August 28, 1917: Ten Suffragettes Arrested Outside White House

 

The suffragette movement in the US cut across party lines and was regional in nation.  The Western States were strongly in favor of votes for women, and by 1917 almost all states West of the Mississippi granted some form of the franchise to women, with most states in the area granting suffrage to women on the same basis with men.  Illinois became the first state east of the Mississippi to grant women full voting rights in 1913.

Activist groups of women had for decades agitated for votes for women.  In 1917 the two main groups were the National American Women Suffrage Association dedicated to working within the system for female enfranchisement and the break away National Women’s Party dedicated to militant action.  Both parties were on record in favor of votes for women, but calling for it to be done state by state rather than by a federal amendment.  Women were by no means of one mind on the issue, with numerous female anti-suffrage groups existing around the country, especially in the East. (more…)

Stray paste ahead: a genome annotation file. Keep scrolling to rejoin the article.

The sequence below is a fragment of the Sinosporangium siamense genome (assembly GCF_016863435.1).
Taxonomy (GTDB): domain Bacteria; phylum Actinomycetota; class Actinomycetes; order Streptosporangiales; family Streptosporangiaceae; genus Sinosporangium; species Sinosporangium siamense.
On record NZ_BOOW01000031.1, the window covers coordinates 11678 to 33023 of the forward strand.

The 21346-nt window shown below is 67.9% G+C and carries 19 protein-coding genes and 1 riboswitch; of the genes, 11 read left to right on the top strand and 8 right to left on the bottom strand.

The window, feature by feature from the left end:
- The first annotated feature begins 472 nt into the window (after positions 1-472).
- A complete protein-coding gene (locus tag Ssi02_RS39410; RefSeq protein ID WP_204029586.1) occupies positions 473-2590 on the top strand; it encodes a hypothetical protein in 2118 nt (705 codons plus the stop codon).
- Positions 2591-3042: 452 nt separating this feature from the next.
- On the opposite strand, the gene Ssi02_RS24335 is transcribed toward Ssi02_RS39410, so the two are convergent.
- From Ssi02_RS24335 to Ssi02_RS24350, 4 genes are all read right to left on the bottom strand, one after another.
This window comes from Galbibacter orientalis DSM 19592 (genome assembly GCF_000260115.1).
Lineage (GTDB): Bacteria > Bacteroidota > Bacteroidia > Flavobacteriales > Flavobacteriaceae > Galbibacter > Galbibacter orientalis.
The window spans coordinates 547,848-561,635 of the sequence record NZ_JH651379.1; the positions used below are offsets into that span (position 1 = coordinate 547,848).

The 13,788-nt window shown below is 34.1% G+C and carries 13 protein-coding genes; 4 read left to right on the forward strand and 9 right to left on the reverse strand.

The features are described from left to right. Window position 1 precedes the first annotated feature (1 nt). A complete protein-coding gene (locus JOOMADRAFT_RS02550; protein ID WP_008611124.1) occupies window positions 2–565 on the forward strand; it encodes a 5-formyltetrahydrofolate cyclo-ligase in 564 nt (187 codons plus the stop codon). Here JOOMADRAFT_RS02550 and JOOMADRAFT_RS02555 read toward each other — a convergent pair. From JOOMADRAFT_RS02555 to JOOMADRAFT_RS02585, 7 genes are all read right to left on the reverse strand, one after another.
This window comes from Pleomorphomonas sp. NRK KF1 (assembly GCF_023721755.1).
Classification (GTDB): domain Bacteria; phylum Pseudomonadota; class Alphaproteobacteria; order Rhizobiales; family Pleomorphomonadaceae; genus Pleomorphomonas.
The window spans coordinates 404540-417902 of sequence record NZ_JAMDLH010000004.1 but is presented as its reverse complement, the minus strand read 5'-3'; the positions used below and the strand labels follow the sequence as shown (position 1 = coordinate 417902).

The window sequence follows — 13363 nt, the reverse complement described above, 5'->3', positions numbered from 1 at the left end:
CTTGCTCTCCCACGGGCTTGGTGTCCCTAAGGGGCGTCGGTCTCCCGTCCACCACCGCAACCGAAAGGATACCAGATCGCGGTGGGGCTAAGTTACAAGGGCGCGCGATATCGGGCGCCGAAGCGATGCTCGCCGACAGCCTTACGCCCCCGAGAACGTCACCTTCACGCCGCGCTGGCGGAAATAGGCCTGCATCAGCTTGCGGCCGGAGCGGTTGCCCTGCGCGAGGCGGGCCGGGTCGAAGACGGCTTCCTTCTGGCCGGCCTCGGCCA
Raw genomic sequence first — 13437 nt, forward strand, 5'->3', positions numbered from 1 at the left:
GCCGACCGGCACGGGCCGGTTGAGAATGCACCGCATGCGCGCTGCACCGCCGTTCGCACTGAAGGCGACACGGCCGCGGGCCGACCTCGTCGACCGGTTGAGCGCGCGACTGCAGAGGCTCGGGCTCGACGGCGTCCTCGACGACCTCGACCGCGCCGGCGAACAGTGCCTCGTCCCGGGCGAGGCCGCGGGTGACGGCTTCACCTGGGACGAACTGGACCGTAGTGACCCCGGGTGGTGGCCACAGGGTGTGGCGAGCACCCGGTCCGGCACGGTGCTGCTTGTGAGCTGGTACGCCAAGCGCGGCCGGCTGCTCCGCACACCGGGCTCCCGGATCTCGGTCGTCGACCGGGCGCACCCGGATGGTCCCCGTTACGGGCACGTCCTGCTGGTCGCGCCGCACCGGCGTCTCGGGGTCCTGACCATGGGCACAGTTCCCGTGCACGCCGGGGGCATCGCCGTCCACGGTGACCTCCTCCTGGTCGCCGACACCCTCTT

Published in: on August 28, 2020 at 5:30 am  Comments Off on August 28, 1917: Ten Suffragettes Arrested Outside White House  
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